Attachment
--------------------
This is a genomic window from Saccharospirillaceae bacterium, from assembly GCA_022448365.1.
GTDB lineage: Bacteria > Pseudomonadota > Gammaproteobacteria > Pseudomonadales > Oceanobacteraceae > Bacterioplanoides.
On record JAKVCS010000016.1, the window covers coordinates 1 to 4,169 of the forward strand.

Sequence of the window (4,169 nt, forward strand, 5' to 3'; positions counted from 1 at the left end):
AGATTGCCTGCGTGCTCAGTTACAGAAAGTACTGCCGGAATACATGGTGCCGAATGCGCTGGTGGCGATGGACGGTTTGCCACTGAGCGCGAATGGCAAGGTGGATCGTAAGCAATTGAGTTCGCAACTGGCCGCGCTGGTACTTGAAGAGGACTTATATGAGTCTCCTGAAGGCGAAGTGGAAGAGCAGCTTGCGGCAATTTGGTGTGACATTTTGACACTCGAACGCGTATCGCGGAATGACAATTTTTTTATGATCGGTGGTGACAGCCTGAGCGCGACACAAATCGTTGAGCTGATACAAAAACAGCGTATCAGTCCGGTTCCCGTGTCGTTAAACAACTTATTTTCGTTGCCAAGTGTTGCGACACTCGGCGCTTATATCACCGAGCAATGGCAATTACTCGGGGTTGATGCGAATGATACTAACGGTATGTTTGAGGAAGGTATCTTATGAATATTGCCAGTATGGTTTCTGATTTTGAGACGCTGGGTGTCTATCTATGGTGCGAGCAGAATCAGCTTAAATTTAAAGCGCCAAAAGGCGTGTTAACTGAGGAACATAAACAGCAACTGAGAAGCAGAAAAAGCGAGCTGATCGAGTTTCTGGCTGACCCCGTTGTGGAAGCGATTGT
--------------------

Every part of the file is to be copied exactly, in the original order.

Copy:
This is a genomic window from Saccharospirillaceae bacterium, from assembly GCA_022448365.1.
GTDB lineage: Bacteria > Pseudomonadota > Gammaproteobacteria > Pseudomonadales > Oceanobacteraceae > Bacterioplanoides.
On record JAKVCS010000016.1, the window covers coordinates 1 to 4,169 of the forward strand.

Sequence of the window (4,169 nt, forward strand, 5' to 3'; positions counted from 1 at the left end):
AGATTGCCTGCGTGCTCAGTTACAGAAAGTACTGCCGGAATACATGGTGCCGAATGCGCTGGTGGCGATGGACGGTTTGCCACTGAGCGCGAATGGCAAGGTGGATCGTAAGCAATTGAGTTCGCAACTGGCCGCGCTGGTACTTGAAGAGGACTTATATGAGTCTCCTGAAGGCGAAGTGGAAGAGCAGCTTGCGGCAATTTGGTGTGACATTTTGACACTCGAACGCGTATCGCGGAATGACAATTTTTTTATGATCGGTGGTGACAGCCTGAGCGCGACACAAATCGTTGAGCTGATACAAAAACAGCGTATCAGTCCGGTTCCCGTGTCGTTAAACAACTTATTTTCGTTGCCAAGTGTTGCGACACTCGGCGCTTATATCACCGAGCAATGGCAATTACTCGGGGTTGATGCGAATGATACTAACGGTATGTTTGAGGAAGGTATCTTATGAATATTGCCAGTATGGTTTCTGATTTTGAGACGCTGGGTGTCTATCTATGGTGCGAGCAGAATCAGCTTAAATTTAAAGCGCCAAAAGGCGTGTTAACTGAGGAACATAAACAGCAACTGAGAAGCAGAAAAAGCGAGCTGATCGAGTTTCTGGCTGACCCCGTTGTGGAAGCGATTGT